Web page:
The need to tune your ensemble at the beginning of a rehearsal is obvious but what about during your rehearsals and again towards the end. The more often you bring up good intonation, the more conscious your students will be aware of any changes in pitch.
Changes in room temperature can alter a once in tune ensemble and even the size of the instrument will affect the bands intonation. Think about the amount of air and the length of time it takes a warm breath to fully envelop each of the band instruments. We all recognized that warm air, as it travels through an instrument brings the pitch up on that same instrument. Cold horn= low pitch and a warm horn = a higher and more stable pitch as long as warm air continues to flow through the instrument. Now think of the time it would take the air blown through a tuba to begin to warm the instrument and eventually gain the proper pitch. Compare that now to the time required for the same warming for a trumpet. The trumpet is considerably shorter and because of that fact, requires much less time to warm up the air inside. This inconsistency will cause you to rethink your tuning process even within the brass instrument family not to mention the other instruments throughout your ensemble.
Most often these days, the few minutes given to tuning at the beginning of the band/ orchestra rehearsal is the only time given. Throughout the rehearsal, the importance of proper intonation should be reinforced in order for the students to realize that “once tuned” does not mean “tuned forever”. During every ensemble rehearsal and performance, every player must constantly check for any and all notes within the organization.
If more directors would also spend just a small amount of time towards the last few minutes of a rehearsal, this repeated exercise will make every student more aware of the importance of good intonation and eventually this reminder will carry through to every minute of a student’s playing.
4. If somethings sounds out of tune, fix it!
My reaction when hearing an out of tune note or chord is similar to resting my hand on a hot stove. It isn’t a matter of a slight discomfort, it’s more like “WHAT ARE YOU DOING”? As we become ever more used to perfectly executed recordings and television performances, we become more complacent as far as intonation. One must remember that almost all of these perfect performances are usually attributed to many painful hours checking and tweaking out of tune notes during the recording and after the recording to make every recording perfect. Life is not like that. We make small mistakes as well as large mistakes and there are no electronics to save our performances when it is done live.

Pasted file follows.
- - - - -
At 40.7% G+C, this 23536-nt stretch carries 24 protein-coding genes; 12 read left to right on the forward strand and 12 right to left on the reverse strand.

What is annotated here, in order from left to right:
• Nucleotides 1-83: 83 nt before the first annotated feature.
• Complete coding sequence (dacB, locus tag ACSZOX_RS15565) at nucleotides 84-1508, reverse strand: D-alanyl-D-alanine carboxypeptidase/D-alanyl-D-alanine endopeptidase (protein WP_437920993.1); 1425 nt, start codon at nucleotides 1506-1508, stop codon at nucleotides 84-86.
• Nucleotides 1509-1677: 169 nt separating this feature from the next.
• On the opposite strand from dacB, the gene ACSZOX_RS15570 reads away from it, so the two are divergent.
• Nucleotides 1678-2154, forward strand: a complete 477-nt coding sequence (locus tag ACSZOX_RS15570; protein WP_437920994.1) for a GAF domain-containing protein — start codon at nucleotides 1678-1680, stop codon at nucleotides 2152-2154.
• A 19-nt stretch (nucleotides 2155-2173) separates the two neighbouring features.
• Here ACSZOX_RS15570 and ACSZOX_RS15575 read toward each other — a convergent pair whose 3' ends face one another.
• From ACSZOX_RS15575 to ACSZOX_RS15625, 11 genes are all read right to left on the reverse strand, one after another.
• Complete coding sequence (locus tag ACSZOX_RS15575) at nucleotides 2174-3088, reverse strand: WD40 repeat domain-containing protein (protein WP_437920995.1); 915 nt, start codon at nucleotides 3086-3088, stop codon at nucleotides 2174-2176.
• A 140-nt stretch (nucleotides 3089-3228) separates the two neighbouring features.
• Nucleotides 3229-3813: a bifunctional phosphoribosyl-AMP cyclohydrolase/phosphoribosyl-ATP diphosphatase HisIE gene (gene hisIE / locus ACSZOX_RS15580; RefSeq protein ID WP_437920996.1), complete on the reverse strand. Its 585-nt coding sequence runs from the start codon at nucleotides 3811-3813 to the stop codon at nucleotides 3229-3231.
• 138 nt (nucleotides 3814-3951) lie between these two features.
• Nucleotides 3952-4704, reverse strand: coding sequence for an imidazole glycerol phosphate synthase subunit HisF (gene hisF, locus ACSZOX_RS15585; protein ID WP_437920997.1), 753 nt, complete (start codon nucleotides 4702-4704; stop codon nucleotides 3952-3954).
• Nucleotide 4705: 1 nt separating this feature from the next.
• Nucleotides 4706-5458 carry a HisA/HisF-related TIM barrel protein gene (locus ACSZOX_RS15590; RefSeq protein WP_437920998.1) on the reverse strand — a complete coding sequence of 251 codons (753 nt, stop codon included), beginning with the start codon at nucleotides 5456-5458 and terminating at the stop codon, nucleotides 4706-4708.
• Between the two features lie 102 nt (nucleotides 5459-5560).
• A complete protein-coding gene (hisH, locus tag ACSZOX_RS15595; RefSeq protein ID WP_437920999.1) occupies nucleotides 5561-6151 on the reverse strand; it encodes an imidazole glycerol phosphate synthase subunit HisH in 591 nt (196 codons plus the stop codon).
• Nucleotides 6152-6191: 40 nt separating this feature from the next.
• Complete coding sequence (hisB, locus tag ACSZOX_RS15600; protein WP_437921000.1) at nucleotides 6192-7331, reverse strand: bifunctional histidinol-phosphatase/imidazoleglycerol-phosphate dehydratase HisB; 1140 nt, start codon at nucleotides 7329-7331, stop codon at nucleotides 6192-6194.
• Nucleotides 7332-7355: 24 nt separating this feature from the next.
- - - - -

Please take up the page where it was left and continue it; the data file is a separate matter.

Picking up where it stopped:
Many of the shows in Branson as well as other active live music areas rely on pre-recorded tracks to improve a production. If you have not realized that this is often done, then you probably get upset when you actually hear a clam or mistake in a show. The reason for the use of tracks is simple. You shouldn’t hear any mistakes. Another advantage of tracks is that even with a substitute musician; the show still goes on and sounds the same. Now we come to the realization of “lip–synching”. I will reserve the right to address this at a later date.
Now back to playing in tune-
When I hear an ensemble land on a chord which is obviously out of tune, my first reaction is, “Why are you going on”? If something is out of tune, fix it at that time. The more often a director passes by an obviously out of tune note or chord, it gives the student the misconception that it doesn’t matter and is less important than everything coming next. Intonation is as important as the correct fingering of a note. This makes as much sense as correcting a missed played note at the start of a rehearsal and failing to remind the same student every time he/she misses it throughout the entire rehearsal. An out of tune note is equally harmful as a wrong note!
If you hear an out of tune note, don’t go on and hope it will correct itself for I guarantee you it will not improve without an adjustment by its player.
5. Learn which notes tend to be out of tune on “every instrument”.
When addressing this problem, I have more sympathy for most of the band directors for this requires much more study and understanding than just isolated notes from various instruments. Some generalizations can be made for out of tune instruments such as the three valve brass instruments. Most educators remember from their high and low brass classes that the more valves you put down, the more out of tune the notes will become. This is a very general statement but does cover many of the intonation problems we have with valved, brass instruments.
I have worked with band directors who have done their study on out of tune note tendencies on all of the instruments and I hold them in great respect for this acquired knowledge takes a lot of time and energy to collect and remember. In most cases, these directors are the better educators and front the very best bands in the nation. So…. If you want to improve your bands performance ability first start to improve your own knowledge and ability to recognize which notes could be out of tune on ALL of the instruments in your band/orchestra.
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